Skip to content

Peter Oosterhuis: Former Ryder Cup player and Sky Sports commentator died aged 75

Peter Oosterhuis died the day before his 76th birthday, having been suffering from Alzheimer's since 2014; Oosterhuis won seven times on the European Tour - now DP World Tour - and once on the PGA Tour, Oosterhuis also made six Ryder Cup appearances

Please use Chrome browser for a more accessible video player

Mark Roe pays tribute to former Ryder Cup stalwart Peter Oosterhuis who passed away, aged 75.

Former Ryder Cup player and Sky Sports commentator Peter Oosterhuis has died aged 75.

Oosterhuis, who topped the European Tour's Order of Merit from 1971-1974 and twice finished runner-up in the Open Championship, had been suffering from Alzheimer's since 2014.

Following a successful amateur career, Oosterhuis turned professional in 1968 and quickly made his mark with a tie for sixth in the 1970 Open at St Andrews, where Jack Nicklaus defeated Doug Sanders in a play-off.

He finished top of the European Tour's money list for the first time in 1971 and had a great chance to win the Masters in 1973 when he took a three-shot lead into the final round, but a closing 74 left him in a tie for third, two shots behind winner Tommy Aaron.

Oosterhuis also finished second in the 1974 Open at Royal Lytham, four shots behind Gary Player, and was runner-up again at Royal Troon in 1982 as Tom Watson lifted the Claret Jug for the fourth time.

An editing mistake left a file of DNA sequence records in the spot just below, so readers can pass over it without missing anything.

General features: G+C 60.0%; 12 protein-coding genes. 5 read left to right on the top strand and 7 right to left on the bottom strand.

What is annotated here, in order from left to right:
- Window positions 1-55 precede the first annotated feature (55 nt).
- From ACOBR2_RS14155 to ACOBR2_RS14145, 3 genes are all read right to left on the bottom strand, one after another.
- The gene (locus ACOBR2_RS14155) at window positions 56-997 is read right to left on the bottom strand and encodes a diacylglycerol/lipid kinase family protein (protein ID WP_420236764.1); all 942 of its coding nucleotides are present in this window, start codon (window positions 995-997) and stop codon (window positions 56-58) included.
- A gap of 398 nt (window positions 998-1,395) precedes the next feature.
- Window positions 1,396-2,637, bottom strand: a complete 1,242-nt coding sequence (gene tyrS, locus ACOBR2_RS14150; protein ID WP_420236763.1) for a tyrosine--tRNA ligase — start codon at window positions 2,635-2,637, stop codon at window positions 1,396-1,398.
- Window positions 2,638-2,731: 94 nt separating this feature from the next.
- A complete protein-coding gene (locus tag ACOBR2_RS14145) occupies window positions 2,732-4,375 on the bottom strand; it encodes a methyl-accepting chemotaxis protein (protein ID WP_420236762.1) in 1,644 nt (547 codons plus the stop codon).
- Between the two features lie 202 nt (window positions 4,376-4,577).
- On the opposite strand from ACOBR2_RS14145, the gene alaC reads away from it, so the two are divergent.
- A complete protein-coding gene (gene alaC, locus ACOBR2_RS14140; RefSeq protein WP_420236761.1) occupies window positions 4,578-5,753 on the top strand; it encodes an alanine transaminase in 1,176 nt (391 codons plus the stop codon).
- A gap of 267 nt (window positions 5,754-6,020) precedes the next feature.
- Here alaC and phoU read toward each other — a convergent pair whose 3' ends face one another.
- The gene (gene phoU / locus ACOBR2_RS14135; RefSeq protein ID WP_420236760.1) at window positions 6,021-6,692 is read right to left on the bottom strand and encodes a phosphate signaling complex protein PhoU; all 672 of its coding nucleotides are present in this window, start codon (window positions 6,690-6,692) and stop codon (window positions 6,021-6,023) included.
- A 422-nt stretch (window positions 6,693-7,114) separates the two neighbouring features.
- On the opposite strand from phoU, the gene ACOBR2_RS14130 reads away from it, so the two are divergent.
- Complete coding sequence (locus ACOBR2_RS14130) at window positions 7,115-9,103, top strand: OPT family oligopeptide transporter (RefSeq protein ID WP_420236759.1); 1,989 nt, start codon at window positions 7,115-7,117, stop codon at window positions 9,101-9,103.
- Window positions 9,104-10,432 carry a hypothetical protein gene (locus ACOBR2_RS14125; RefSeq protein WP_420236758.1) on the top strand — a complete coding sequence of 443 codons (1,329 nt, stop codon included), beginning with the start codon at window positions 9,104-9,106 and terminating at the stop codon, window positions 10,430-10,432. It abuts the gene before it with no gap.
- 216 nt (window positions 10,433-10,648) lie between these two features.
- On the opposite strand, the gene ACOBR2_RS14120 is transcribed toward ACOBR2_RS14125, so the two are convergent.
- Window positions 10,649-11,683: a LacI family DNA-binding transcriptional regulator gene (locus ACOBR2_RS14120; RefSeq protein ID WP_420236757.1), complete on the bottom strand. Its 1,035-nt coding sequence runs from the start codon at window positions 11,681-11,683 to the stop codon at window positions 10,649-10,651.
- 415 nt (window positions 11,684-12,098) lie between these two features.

All six of his Ryder Cup appearances ended in defeat at a time of American dominance, although he defeated Arnold Palmer (twice), Johnny Miller, JC Snead and Gene Littler in singles.

Oosterhuis also partnered Sir Nick Faldo to two wins on the six-time major winner's Ryder Cup debut in 1977, including a 3&1 success over Nicklaus and Raymond Floyd.

Given honorary life membership of the European Tour in 2016, Oosterhuis is survived by his second wife, Ruth Ann, and his son Rob, a professional golfer.

Oosterhuis 'true legend of British golf'

Oosterhuis was a key part of Sky Sports' golf coverage from 1995 to 2008, covering Ryder Cups and majors, with the Englishman also working as an analyst for Golf Channel, CBS Sports and BBC Sport during a distinguished career across multiple broadcasters.

Jason Wessely, Sky Sports' director of golf, said: "Peter Oosterhuis was a true legend of British golf and brought his expertise from competing in majors and Ryder Cups to the Sky broadcasts.

"Peter was a perceptive and insightful pundit and had an easy-going style as a commentator. More than that, Peter was a delight to work with - a real gentleman who treated everyone on the Sky team with courtesy.

"It was an honour and privilege to work him and everyone at Sky Sports is saddened by the news of his passing and send our condolences to his family."

Gallacher: Oosterhuis loss 'sad day' for golf

Former Ryder Cup captain Bernard Gallacher, who partnered Oosterhuis in the biennial competition, paid tribute to his former team-mate and said: "This is an incredibly sad day for everyone who was lucky enough to know
Peter, but also for the game of golf as a whole.

"I played alongside Peter at boys, youths and senior amateur level all the way through to being his partner in the 1971 Ryder Cup in Missouri, where we combined to beat Lee Trevino and Billy Casper before he went on to win both his singles matches, including beating Arnold Palmer.

"Peter was an incredibly intelligent golfer, dedicated to his craft and to practice. He excelled in course management and putting which made him a very difficult opponent to get the better of.

"He was also a very intelligent man and a lovely person to be with in company. I never heard him talk badly of anyone in the decades I knew him and that, alongside his eloquence and deep knowledge of the game, was the reason he was also such a popular and excellent broadcaster."

Around Sky